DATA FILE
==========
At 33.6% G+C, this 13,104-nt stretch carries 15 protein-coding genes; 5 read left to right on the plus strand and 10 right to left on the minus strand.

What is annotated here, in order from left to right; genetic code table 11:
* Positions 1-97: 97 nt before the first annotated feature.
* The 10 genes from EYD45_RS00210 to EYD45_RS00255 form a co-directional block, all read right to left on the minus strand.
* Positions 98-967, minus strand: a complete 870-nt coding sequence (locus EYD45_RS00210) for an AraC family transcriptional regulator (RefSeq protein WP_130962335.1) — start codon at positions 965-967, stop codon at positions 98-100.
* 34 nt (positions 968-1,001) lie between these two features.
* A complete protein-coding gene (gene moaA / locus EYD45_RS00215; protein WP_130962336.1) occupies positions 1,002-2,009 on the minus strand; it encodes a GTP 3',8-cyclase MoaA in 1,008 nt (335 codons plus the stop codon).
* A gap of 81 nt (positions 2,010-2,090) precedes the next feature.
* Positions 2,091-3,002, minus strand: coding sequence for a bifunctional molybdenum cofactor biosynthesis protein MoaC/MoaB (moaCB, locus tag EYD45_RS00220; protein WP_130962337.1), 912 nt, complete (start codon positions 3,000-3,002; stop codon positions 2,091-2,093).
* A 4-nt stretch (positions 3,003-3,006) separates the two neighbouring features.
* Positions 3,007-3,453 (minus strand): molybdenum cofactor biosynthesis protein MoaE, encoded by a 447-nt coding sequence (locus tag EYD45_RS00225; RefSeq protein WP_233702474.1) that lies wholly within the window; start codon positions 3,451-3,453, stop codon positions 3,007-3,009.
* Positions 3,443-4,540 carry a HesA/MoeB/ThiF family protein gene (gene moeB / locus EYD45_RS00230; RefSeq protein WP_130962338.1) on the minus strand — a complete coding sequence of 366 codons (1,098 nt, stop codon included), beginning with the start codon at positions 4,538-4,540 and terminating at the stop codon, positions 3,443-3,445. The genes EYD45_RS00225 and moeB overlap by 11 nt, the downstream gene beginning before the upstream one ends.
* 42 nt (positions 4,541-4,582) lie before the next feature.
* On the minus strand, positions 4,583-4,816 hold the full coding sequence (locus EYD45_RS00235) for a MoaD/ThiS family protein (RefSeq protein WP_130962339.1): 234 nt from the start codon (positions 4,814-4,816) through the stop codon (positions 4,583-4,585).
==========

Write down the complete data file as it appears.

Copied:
At 33.6% G+C, this 13,104-nt stretch carries 15 protein-coding genes; 5 read left to right on the plus strand and 10 right to left on the minus strand.

What is annotated here, in order from left to right; genetic code table 11:
* Positions 1-97: 97 nt before the first annotated feature.
* The 10 genes from EYD45_RS00210 to EYD45_RS00255 form a co-directional block, all read right to left on the minus strand.
* Positions 98-967, minus strand: a complete 870-nt coding sequence (locus EYD45_RS00210) for an AraC family transcriptional regulator (RefSeq protein WP_130962335.1) — start codon at positions 965-967, stop codon at positions 98-100.
* 34 nt (positions 968-1,001) lie between these two features.
* A complete protein-coding gene (gene moaA / locus EYD45_RS00215; protein WP_130962336.1) occupies positions 1,002-2,009 on the minus strand; it encodes a GTP 3',8-cyclase MoaA in 1,008 nt (335 codons plus the stop codon).
* A gap of 81 nt (positions 2,010-2,090) precedes the next feature.
* Positions 2,091-3,002, minus strand: coding sequence for a bifunctional molybdenum cofactor biosynthesis protein MoaC/MoaB (moaCB, locus tag EYD45_RS00220; protein WP_130962337.1), 912 nt, complete (start codon positions 3,000-3,002; stop codon positions 2,091-2,093).
* A 4-nt stretch (positions 3,003-3,006) separates the two neighbouring features.
* Positions 3,007-3,453 (minus strand): molybdenum cofactor biosynthesis protein MoaE, encoded by a 447-nt coding sequence (locus tag EYD45_RS00225; RefSeq protein WP_233702474.1) that lies wholly within the window; start codon positions 3,451-3,453, stop codon positions 3,007-3,009.
* Positions 3,443-4,540 carry a HesA/MoeB/ThiF family protein gene (gene moeB / locus EYD45_RS00230; RefSeq protein WP_130962338.1) on the minus strand — a complete coding sequence of 366 codons (1,098 nt, stop codon included), beginning with the start codon at positions 4,538-4,540 and terminating at the stop codon, positions 3,443-3,445. The genes EYD45_RS00225 and moeB overlap by 11 nt, the downstream gene beginning before the upstream one ends.
* 42 nt (positions 4,541-4,582) lie before the next feature.
* On the minus strand, positions 4,583-4,816 hold the full coding sequence (locus EYD45_RS00235) for a MoaD/ThiS family protein (RefSeq protein WP_130962339.1): 234 nt from the start codon (positions 4,814-4,816) through the stop codon (positions 4,583-4,585).